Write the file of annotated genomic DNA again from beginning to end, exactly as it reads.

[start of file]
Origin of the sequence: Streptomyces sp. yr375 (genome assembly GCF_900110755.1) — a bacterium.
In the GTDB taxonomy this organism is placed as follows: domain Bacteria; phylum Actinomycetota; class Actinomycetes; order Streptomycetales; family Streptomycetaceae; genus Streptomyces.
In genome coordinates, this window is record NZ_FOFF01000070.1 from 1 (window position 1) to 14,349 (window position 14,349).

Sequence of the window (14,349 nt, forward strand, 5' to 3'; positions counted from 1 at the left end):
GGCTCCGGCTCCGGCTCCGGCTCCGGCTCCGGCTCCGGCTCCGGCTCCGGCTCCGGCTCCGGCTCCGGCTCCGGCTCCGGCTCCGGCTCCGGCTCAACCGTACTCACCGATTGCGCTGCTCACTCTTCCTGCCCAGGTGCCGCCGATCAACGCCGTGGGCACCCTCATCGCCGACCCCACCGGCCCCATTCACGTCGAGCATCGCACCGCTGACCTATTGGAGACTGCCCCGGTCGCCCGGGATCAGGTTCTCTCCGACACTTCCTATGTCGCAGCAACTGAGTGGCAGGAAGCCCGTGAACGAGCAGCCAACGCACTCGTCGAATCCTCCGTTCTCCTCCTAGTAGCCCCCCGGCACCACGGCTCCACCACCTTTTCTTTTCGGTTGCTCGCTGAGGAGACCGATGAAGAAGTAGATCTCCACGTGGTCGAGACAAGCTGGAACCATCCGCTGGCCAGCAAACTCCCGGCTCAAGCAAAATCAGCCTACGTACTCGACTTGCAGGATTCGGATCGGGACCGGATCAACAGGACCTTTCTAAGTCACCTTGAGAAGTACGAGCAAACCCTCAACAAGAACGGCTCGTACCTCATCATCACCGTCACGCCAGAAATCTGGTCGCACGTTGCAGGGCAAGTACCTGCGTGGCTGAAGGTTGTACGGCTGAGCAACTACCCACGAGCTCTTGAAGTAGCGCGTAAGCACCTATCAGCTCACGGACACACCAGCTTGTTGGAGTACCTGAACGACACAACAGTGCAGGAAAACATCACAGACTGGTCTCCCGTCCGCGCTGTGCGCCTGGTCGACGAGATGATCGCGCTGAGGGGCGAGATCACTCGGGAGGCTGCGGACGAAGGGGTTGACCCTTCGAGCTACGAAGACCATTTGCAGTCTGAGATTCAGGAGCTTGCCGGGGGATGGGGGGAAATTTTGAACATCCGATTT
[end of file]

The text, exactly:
Origin of the sequence: Streptomyces sp. yr375 (genome assembly GCF_900110755.1) — a bacterium.
In the GTDB taxonomy this organism is placed as follows: domain Bacteria; phylum Actinomycetota; class Actinomycetes; order Streptomycetales; family Streptomycetaceae; genus Streptomyces.
In genome coordinates, this window is record NZ_FOFF01000070.1 from 1 (window position 1) to 14,349 (window position 14,349).

Sequence of the window (14,349 nt, forward strand, 5' to 3'; positions counted from 1 at the left end):
GGCTCCGGCTCCGGCTCCGGCTCCGGCTCCGGCTCCGGCTCCGGCTCCGGCTCCGGCTCCGGCTCCGGCTCCGGCTCCGGCTCCGGCTCCGGCTCAACCGTACTCACCGATTGCGCTGCTCACTCTTCCTGCCCAGGTGCCGCCGATCAACGCCGTGGGCACCCTCATCGCCGACCCCACCGGCCCCATTCACGTCGAGCATCGCACCGCTGACCTATTGGAGACTGCCCCGGTCGCCCGGGATCAGGTTCTCTCCGACACTTCCTATGTCGCAGCAACTGAGTGGCAGGAAGCCCGTGAACGAGCAGCCAACGCACTCGTCGAATCCTCCGTTCTCCTCCTAGTAGCCCCCCGGCACCACGGCTCCACCACCTTTTCTTTTCGGTTGCTCGCTGAGGAGACCGATGAAGAAGTAGATCTCCACGTGGTCGAGACAAGCTGGAACCATCCGCTGGCCAGCAAACTCCCGGCTCAAGCAAAATCAGCCTACGTACTCGACTTGCAGGATTCGGATCGGGACCGGATCAACAGGACCTTTCTAAGTCACCTTGAGAAGTACGAGCAAACCCTCAACAAGAACGGCTCGTACCTCATCATCACCGTCACGCCAGAAATCTGGTCGCACGTTGCAGGGCAAGTACCTGCGTGGCTGAAGGTTGTACGGCTGAGCAACTACCCACGAGCTCTTGAAGTAGCGCGTAAGCACCTATCAGCTCACGGACACACCAGCTTGTTGGAGTACCTGAACGACACAACAGTGCAGGAAAACATCACAGACTGGTCTCCCGTCCGCGCTGTGCGCCTGGTCGACGAGATGATCGCGCTGAGGGGCGAGATCACTCGGGAGGCTGCGGACGAAGGGGTTGACCCTTCGAGCTACGAAGACCATTTGCAGTCTGAGATTCAGGAGCTTGCCGGGGGATGGGGGGAAATTTTGAACATCCGATTT